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Anton Kellner and the Lone Stars - Sequences Album Cover
Author's Rating
Vocals 8
Musicianship 8.5
Lyrics 8.25
Production 7.75
Creativity 8
Lasting Value 8.75
Reviewer Tilt 9
Final Verdict: 83%
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Anton Kellner and the Lone Stars - Sequences

Reviewed by: Gregory Robson (11/27/12)
Anton Kellner and The Lone Stars - Sequences
Record Label: Self-released
Release Date: Nov. 27, 2012

So there's this dude Anton Kellner who has this band The Lone Stars and they play music in and around the Chicagoland area. Though they're pretty much unknown, that very fact is about to change. Sequences is their debut LP and hot damn is it something. The disc opens with the title track, a minute-long foray into jangle indie roots-folk. Its a perfect opening salvo and a great introduction to the music of Kellner and the Stars.

A delicate piano, lilting violin and Kellner's self assured vocals open "Won't Come Back This Time," a polished and sturdy jaunt buttressed by a gorgeous lap steel. Kellner and Co. up the sonic ante on "Staining," which is both more urgent and fractious than any of the prior two. In some ways, the song is spiky, especially when Kellner sings "Why do we keep staining the glass of our love?"

Every disc has an apex moment and Sequences thankfully has quite a few. None however are better than "Recaption," a gorgeous acoustic ballad in which Kellner's voice is as soothing and affecting as anyone else out there. Classic and timeless, the song finds comfort in a forlorn lover that is spent from weariness and desperation. In terms of sentiment, it's an easy place to relate to and that sense of familiarity is what makes the song so well worth it. Over solacing piano, Kellner sings "Milestones and heartache, I'm landlocked, l'm losing you again."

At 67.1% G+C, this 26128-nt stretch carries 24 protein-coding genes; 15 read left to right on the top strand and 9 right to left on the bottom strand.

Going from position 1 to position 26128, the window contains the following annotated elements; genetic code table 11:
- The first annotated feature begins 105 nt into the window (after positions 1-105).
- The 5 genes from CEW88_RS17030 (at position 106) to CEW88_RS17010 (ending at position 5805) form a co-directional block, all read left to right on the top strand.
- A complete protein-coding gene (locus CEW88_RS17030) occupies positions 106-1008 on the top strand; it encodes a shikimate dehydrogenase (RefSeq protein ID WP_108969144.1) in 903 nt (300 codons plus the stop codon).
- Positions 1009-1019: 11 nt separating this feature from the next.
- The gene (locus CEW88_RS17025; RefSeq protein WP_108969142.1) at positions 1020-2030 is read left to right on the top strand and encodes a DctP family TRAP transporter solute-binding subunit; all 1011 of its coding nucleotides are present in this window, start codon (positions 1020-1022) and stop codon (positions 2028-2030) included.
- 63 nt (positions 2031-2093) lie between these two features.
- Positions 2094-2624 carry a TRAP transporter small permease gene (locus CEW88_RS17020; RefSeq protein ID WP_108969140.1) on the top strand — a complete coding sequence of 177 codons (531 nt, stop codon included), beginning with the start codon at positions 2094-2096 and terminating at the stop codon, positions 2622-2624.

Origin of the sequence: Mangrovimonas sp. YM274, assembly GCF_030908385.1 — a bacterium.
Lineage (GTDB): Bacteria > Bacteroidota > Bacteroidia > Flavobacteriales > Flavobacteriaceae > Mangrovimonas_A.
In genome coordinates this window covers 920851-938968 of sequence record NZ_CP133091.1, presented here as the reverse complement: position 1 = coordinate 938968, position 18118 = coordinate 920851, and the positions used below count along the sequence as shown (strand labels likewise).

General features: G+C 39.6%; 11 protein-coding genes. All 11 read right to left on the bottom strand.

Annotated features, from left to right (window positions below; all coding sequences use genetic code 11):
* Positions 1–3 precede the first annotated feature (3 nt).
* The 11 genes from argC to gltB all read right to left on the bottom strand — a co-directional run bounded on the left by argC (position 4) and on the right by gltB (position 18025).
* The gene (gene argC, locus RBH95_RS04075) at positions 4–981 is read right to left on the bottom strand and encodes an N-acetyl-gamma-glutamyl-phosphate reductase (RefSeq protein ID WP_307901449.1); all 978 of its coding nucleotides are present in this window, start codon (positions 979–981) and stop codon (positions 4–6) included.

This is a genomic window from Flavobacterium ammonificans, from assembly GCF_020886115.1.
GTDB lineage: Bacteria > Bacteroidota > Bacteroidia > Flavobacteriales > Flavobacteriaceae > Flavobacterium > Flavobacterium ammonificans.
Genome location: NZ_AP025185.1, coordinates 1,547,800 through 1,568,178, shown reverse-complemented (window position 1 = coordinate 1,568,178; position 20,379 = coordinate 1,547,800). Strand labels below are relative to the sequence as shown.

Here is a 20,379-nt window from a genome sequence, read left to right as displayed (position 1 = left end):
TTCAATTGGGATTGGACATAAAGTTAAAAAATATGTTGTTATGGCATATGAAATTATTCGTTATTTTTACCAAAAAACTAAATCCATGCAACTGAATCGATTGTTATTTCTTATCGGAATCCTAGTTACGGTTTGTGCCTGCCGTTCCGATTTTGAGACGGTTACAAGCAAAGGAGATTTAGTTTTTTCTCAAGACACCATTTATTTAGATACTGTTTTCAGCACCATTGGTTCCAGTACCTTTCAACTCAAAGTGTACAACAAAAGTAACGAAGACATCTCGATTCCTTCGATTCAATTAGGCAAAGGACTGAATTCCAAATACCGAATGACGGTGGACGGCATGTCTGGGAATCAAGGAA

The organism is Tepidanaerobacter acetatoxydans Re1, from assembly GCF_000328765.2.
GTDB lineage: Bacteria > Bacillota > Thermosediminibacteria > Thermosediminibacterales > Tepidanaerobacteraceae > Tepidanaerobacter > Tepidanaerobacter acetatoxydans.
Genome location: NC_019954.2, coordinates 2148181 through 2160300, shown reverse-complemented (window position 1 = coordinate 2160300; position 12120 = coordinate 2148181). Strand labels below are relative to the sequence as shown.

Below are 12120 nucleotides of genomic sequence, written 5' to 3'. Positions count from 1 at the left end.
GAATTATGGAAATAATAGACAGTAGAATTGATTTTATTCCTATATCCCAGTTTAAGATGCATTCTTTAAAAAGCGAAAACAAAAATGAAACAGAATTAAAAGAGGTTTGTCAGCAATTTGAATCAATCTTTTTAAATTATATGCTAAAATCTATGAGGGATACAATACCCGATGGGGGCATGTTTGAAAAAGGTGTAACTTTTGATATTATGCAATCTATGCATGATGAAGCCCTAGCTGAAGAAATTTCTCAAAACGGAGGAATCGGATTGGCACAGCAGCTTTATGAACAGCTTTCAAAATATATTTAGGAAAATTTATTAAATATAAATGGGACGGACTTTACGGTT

The buoyancy of "Stained," is revisited in the rollicking country sendup "Disappear, Me," a jangle and ringing affair that is anchored by a rousing organ solo. Penultimate cut "The Blues We Sang in Memphis," is a gauzy piano interlude and a bridge to album closer "Stop Running (Far Away)," a five-minute piano ballad that is rustic, ruminative and ultimately very rewarding. Straddling the line between The Eagles and City and Colour, "Stop Running," is an arresting and deeply affecting song and veritable proof that Kellner is a rising new talent to keep an eye on.

Recommended If You Like City and Colour, Ryan Adams, The Eagles, alt. country


Find Him Here https://www.facebook.com/AntonKellnerAndTheLoneStars
 
Displaying posts 1 - 2 of 2.
11:12 AM on 12/01/12
#2
Daniel Thompson
Act 1, Scene 3
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a good dude who makes amazing music. this album is great.
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